Agent 327 is a smooth operator.
Taylor Raj is back, baby, and this time he's reviewing the Netflix exclusive, The Discovery, starring Jason Segal and Rooney Mara.
The Discovery is a Netflix original drama (3/31/17) which focuses on a neurologist, Will Harber, (Jason Segal) traveling home to visit his estranged father, in a world where the afterlife has irrefutably been proven to exist.
The very first scene drops the viewer six months after the titular Discovery has already been made public. The renowned scientist who made the findings (and Will’s Father) Thomas Harber is being interviewed by a newscaster regarding the millions upon millions of people who have taken their own life to preemptively get to the afterlife. The scene is abruptly concluded when a member of the film staff takes his own life on live television, kickstarting Thomas towards going into reclusion and continuing his research. All in all, it’s an extremely well written, believably acted, and cohesively edited first seven minutes.
Unfortunately, the superior level of quality does not last through the remainder of the movie. The very next scene finds the viewer hastily introduced to Isla (Rooney Mara), in a meeting with Will that draws large parallels to the beginning scene of Eternal Sunshine of the Spotless Mind. Isla is a strange bastardization of the “manic pixie dream girl” trope – instead of a whimsical, and unnaturally quirky ball of light who can’t be contained, Isla is instead a depressing show of flat affect and monotoned musings. Isla only exists as a one-dimensional character who’s only purpose is to show Will the error of his ways, the harm of blanket skepticism, and to exist as an object to take care of. It’s painful watching these two fall in love: the characters are written to be too socially awkward and clinically depressed, and they share only a handful of extremely stilted lines before deciding they’re an item – all within a very small window of time. The relationship doesn’t feel natural, it doesn’t feel convincing, and it doesn’t allow the viewer to invest in anything that is going on on-screen throughout the middle 80% of the movie.
There’s no help from the story beats to mask the character’s misgivings either - it struggles to find it’s tone, often wildly oscillating between the straight-faced maudlin and tongue-in-cheek humor. One scene finds a normally friendly leader giving an extremely tense monologue to a group of his followers for a daunting stretch of three minutes while a previous scene had two characters cracking jokes while literally stealing a stranger’s body from a morgue – an action that in no way suits the protagonist's character in any way. Technical mistakes also run rampant – one scene finds Rooney Mara’s line dubbed in post while her mouth is completely still. Another has the main character breaking into a keypad-secured room, while the rest of the cast is completely unable to enter for sake of not interrupting the plot.
Luckily, the ending of the movie picks up a few of the blatant story notes the film has spent the previous hour and a half beating the ignorant viewer over the head with and twists them into compelling thought exercises. While it is aggravating seeing the ensemble theorize and dialogue in circles around a clearly sign-posted plot points – namely where and what “the afterlife” actually is in the canon - the delivery and execution of the penultimate sequence is quite well thought out: the cuts, writing, acting, and mood finally return to the quality delivered from the initial seven minutes. Of course, the movie decides to sour the sequence by cutting to a sequence that breaks the just previously established rules of the afterlife and pulls an Inception-esque cut-to-black, but in this usage, it seems more likely that writer had no cohesive way to end the story without being completely unsatisfying or saccharine and cliché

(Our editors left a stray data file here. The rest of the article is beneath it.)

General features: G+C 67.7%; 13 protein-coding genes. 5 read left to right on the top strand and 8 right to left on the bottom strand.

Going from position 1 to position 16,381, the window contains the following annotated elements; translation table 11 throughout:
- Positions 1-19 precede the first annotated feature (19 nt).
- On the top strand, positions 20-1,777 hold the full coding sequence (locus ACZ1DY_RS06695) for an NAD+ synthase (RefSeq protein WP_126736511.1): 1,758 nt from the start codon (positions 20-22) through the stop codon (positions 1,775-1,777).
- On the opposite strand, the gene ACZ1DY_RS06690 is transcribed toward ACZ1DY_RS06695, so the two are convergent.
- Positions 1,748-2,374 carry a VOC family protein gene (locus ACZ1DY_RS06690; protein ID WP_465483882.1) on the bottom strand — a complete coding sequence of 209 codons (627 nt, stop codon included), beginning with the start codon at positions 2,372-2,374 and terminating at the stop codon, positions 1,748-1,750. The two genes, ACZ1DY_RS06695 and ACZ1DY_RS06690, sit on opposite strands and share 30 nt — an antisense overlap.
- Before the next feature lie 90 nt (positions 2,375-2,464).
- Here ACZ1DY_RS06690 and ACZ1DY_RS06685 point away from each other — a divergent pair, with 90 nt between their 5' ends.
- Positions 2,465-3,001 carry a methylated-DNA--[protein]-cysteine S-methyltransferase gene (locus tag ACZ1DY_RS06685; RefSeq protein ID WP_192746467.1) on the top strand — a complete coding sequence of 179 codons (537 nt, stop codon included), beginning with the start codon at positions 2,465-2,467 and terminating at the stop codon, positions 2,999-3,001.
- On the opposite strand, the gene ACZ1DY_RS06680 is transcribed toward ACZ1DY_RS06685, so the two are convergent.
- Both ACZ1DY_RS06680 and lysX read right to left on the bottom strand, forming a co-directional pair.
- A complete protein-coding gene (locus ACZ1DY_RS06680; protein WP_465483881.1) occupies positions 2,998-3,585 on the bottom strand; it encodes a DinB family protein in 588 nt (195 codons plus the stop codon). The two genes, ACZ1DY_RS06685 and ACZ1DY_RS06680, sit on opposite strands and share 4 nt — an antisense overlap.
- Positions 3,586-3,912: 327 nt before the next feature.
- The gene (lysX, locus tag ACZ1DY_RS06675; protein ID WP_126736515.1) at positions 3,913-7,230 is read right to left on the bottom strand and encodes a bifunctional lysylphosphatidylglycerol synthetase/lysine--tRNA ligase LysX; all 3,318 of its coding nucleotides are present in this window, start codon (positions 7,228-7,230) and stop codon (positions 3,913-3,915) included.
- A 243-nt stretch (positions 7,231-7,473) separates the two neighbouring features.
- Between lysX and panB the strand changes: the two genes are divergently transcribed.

There are shining – even glimmering – moments that bookend the beginning and ending of this movie, and it’s a shame the connective tissue is the awkward mess it ended up being. This film shines in its premise, the discussions, and the thought exercises that stem from it – but as a piece of entertainment or even just content, it flatlines.
ALSO THAT: Now sponsored by a meaningless plastic rectangle.
Mick, Jesse, and Taylor watched 1996's Repligator, a piece of thrill-rotica about soldiers, sexy babes, and cheap raptor masks. There isn't anybody famous anywhere near this movie unless you count the guy who played Leatherface in the old Texas Chainsaw Massacre, which nobody does.
Guys I think that acid is kicking inskkmldmwoqmdkamdkak
Mick cut together a music video set to the song Close Your Eyes (And Meow to Fluff) by Run the Jewels. It is meant to serve as a stylized visualization of the lyrics using commercials, film excerpts, and news footage from both network and gonzo sources. View it right here, right now:
Karl's work combines the modern with the classical. Some of his pieces uses the most cutting edge technology available to bring his vision to life, while others rely on the tried and true mediums of paint or graphite. His work takes the ordinary and put it in an extraordinary light by reducing it to its most basic elements.
I’ve loved art from an early age, but my work comes in fits and starts. Once a project starts to get too big, I feel overwhelmed and sweep it under the rug. In this sense, I am the king of unfinished projects. I find the futuristic space art of Robert McCall and the massive, raw landscapes of Bierstadt awe-inspiring. But the process to make such beautiful artworks was surely painstaking and more than I can handle. I’ve got a lot of sketch doo-dads at least.
My art is much smaller in size and ambition. But thematically, I connect with the idea of people and technology all being balanced with one another and with nature. Maybe this is rather idealist and simple, and maybe this isn’t present in all the images I’ve provided here as one or two are more inwardly focused. But the disc golfer, the scuba divers, and the space shit are all along those lines I think. In the future, I’d like to either depict more detailed landscapes with more subjects interacting or depict one single subject in greater detail.
Maybe Japanese woodblock prints are the answer. But for now, it’s more work and disc golf for me. Mick at Also That, thank you so much for sharing!